Best Genetic Modification Movies
Genetic modification movies, along with science, have evolved over time.
Genetic modification is the foundation of evolution. All species change and are altered because the planet is exposed to radiation. Radiation causes DNA to break down; the damage is repaired and is often followed by mutation. This mutation is what creates variety in individual species and the world as a whole. Genetic modification movies have reached across all sub-genres including comedy, horror, thriller, and mystery; but they will always belong under the heading of science fiction. Science is not at the same level that is portrayed in these films, giving them a somewhat magical element that viewers are more than ready to embrace. From Sharktopus to X-Men, here are our top genetic modification movies.
Piranha is a genetic modification movie originally created in 1978, in which two people accidentally freed mutant piranhas near a summer camp and resort lake. The fish were part of a government experiment called Operation Razorteeth. Scientists were told to engineer a voracious strain of piranha that could live in the cold water of the North Vietnamese rivers in an effort to aid US troops fighting the Vietnam War. After they are released, they attack anyone who gets in their way. The film was so successful that there were a few remakes and sequels created, including Piranha in 1995 and Piranha 3DD in 2012.
The X-Men comic books from Marvel Comics follow the superhero mutants, or humans born with superhuman abilities. Each of the characters on the X-Men team is genetically modified; but one character who modified himself is Hank McCoy. McCoy is a human with hands for feet, giving him the ability to run faster than other humans. In X-Men: Days of Future Past, he injects himself with a serum of Mystique’s blood, as he believes it will cure his own mutation. However, he finds himself with fangs, claws, and covered in blue fur, officially turning himself into Beast.
This 1999 horror film is one of the scariest sci-fi movies of the 90s. It tells the tale of a scientist who studies sharks that have been genetically altered as a possible cure for Alzheimer’s disease. For this reason, the sharks are incredibly intelligent and even go as far as using a dead body as a battering ram to break underwater windows and flood the facility they are housed in. Soon enough, the sharks start attacking the scientists and they must be stopped before they get out in open water and mate. Empire magazine wrote, “It was never going to crash any parties come Oscar night, or usurp previous nature-fights-back epics (Jurassic et al), but Deep Blue Sea remains defiant. It's about giant sharks eating people. And that's exactly what you get.”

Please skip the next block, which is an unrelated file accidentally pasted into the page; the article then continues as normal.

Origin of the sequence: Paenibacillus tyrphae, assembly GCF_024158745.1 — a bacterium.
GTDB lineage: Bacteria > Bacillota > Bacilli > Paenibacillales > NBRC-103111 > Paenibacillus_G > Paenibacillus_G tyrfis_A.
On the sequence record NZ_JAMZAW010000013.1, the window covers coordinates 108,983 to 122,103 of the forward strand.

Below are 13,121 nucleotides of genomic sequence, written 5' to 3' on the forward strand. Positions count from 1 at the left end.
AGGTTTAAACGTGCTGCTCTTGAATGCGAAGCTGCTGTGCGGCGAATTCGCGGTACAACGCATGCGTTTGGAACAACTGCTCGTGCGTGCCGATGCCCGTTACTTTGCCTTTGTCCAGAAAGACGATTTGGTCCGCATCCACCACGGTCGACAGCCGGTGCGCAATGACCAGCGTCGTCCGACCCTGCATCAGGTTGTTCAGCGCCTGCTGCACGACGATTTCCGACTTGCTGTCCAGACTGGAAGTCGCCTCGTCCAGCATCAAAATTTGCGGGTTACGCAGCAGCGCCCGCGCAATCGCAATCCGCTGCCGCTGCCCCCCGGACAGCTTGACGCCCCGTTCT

Splice is a 2009 horror genetic modification movie about what happens to a geneticist couple after they splice human DNA with animal DNA in order to create a new species. While they are successful, the creature they create begins to develop at an alarming rate and becomes a threat to their careers and lives. This genetic modification movie won the 2011 Telefilm Golden Box Office Award and was the highest-grossing Canadian film in English in 2010. The Flick Cast said “Splice is funny, frightening, and shocking all at once. It's a disturbing commentary on where science is heading, and it is not easily shaken off once you leave the theatre.”
In contrast to Splice, Black Sheep is a horror comedy from New Zealand about genetically modified sheep that change from docile vegetarians into violent carnivores whose bite can transform a human into a bloodthirsty half-sheep called a were-sheep, which is part demon and part mutant. Although it has an outrageous story, the film holds a 70 percent on Rotten Tomatoes. The website review says, “With an outrageous premise played completely straight, Black Sheep is a violent, grotesque, and very funny movie that takes B-movie lunacy to a delirious extreme."